auto actMove = MoveBy::create(DURATION, Vec2(locToMove, 0));
auto actGrow = ScaleBy::create(DURATION, 2, 2, 0);

auto seqMoveAndGrow = Sequence::create(actMove, actGrow, nullptr);

lblHello ->runAction(seqMoveAndGrow);

I'm intentionally repeating some of the code since I believe people tend to zoom straight in to the code, without any idea about the context. I personally discourage copy/paste programmers but still they are brothers in code at some level.

Now build and run this code. You will see the text label hello world fly from left to right edge of screen, it will then grow to double its size. The label will go outside the screen, but don't worry about that yet.

Cocos2D-x Spawn

Spawn is yet another construct to group more than one actions, these actions are performed on an object in parallel. For example if you want the label to move right and grow big at same tie. Try following lines instead of seqMoveAndGrow.

auto spawnMoveAndGrow = Spawn::create(actMove, actGrow, nullptr);
lblHello ->runAction(spawnMoveAndGrow);
// see above snippet for variable definitions

Build and run your code now. You will see spawn in action. I highly recommend you to write code alongside reading this article, that will keep you interest level up and fortify the learning as well.

Using Lambda function to repeat animation

Lambda functions were introduced in C++ 11. These are anonymous methods or call back functions in a decent C++ form. We can register a lambda function as part of a sequence. When the sequence ends, our lambda function will be called back.

Define the lambda function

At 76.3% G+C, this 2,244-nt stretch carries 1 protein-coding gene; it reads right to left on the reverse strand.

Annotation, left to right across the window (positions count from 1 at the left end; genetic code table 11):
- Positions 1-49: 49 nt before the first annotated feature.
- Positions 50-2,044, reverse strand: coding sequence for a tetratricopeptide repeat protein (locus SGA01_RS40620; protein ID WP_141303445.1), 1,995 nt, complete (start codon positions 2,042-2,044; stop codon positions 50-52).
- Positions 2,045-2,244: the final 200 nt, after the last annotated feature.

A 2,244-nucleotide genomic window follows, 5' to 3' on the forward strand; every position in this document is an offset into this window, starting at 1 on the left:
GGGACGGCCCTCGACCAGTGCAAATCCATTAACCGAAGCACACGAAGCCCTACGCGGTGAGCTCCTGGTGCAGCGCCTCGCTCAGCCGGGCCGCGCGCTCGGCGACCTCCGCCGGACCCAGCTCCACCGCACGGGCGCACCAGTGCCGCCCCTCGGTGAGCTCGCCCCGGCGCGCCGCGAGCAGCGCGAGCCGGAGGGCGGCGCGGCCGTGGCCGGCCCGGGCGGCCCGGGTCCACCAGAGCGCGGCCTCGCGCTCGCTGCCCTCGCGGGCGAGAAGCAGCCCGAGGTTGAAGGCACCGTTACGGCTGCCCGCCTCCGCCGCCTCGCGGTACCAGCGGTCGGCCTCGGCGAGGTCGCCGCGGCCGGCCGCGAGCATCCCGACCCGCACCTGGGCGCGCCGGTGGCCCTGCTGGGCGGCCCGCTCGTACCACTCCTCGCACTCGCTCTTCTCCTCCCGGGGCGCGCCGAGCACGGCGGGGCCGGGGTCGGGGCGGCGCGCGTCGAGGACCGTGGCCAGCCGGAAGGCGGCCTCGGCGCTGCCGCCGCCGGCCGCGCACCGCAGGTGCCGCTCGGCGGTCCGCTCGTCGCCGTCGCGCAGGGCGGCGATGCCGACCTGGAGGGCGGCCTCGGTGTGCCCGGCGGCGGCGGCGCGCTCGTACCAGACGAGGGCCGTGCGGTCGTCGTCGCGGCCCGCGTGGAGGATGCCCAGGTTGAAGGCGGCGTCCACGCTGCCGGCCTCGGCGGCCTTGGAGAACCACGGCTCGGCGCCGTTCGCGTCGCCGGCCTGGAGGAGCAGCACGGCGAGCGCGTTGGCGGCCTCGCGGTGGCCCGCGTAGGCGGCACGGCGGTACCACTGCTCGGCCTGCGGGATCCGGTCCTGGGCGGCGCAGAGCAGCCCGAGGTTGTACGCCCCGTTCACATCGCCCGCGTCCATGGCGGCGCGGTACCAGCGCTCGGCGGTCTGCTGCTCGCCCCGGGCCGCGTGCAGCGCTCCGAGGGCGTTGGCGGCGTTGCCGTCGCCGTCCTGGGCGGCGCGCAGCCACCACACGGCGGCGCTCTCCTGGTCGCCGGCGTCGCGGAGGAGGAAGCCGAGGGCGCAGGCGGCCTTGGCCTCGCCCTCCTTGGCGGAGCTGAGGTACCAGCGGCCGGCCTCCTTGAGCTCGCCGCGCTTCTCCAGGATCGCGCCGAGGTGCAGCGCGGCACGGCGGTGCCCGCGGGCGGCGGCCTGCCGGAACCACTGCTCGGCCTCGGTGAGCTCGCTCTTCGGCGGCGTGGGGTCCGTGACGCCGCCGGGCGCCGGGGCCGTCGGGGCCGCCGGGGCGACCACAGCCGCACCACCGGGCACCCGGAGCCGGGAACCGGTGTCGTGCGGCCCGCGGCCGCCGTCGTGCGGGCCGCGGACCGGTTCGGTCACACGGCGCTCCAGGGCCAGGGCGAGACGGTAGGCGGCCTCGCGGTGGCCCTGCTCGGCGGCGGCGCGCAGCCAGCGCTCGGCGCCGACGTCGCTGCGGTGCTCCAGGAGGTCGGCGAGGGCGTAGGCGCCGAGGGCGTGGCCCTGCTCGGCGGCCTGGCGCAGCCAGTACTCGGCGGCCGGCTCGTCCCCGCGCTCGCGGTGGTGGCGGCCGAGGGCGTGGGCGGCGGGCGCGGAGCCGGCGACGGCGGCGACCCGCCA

The lambda function will be defined as a member variable in HelloWorld class.
Open the corresponding header file HelloWorld.h
Right before the ending bracket of class HelloWorld, add following code

 cocos2d::CallFunc* callBackLabelMoveComplete;

CallFunc* is a lambda function type defined by Cocos2D-x game engine.

Assign a value to lambda function

Now let's open the file HelloWorld.cpp and inside init() function go to line after where you added the label to root node, I mean this line

rootNode ->addChild(lblHello, 1, "lblHello");

We will assign a value to the callback function in following manner

// callBackLabelMoveComplete is class level variable
callBackLabelMoveComplete = CallFunc::create([this](){

auto mainScene = getChildByName("mainscene");
auto lblHello = mainScene ->getChildByName("lblHello");
int nMoveVal = 100;

auto winSize = Director::getInstance() ->getWinSize(); 
auto lblSize = lblHello ->getContentSize().width;
auto locToMove = winSize.width - lblSize;

nMoveVal = locToMove;
if(lblHello ->getPositionX() >= locToMove){
 nMoveVal = -locToMove;  

cocos2d::MoveBy * actMove;

actMove = MoveBy::create(DURATION, Vec2(nMoveVal, 0));
auto seqMove = Sequence::create(actMove, callBackLabelMoveComplete, nullptr);
lblHello ->runAction(seqMove);

Important: We have the lambda function ready to be fired, but it won't do anything until we pull the trigger somewhere.
In order to do so, we will use a sequence. Where the label will move to right, our callback lambda function will be fired and the label will move back to left. Same behavior will keep repeating again and again. The code for this operation is given below:

auto winSize = Director::getInstance() ->getWinSize(); 
auto lblSize = lblHello ->getContentSize();

auto locToMove = winSize.width - lblSize.width;

auto actMove = MoveBy::create(DURATION, Vec2(locToMove, 0));
auto seqMoveForever = Sequence::create(actMove, callBackLabelMoveComplete, nullptr);

lblHello ->runAction(seqMoveForever);
// follow me on Twitter @Na3mAkrm
// for variable definitions see earlier snippets
// code highlighting by

Build and run to see the label running around for you.
There could have been a fighter jet here, but that would make things little complicated.
I will post more simple and easy to use articles so that you can understand how games work, what are sprites, and collisions etc.

Try to move the label in a box formation. Left to right, then bottom right, then back left bottom, and up to the starting point again. Code in lambda function will be changed to do so.

Video of the code in action will be posted soon.

Keep coming back for more.
Feel free to talk back, share ideas and discuss issues. Do follow me on twitter: @Na3mAkrm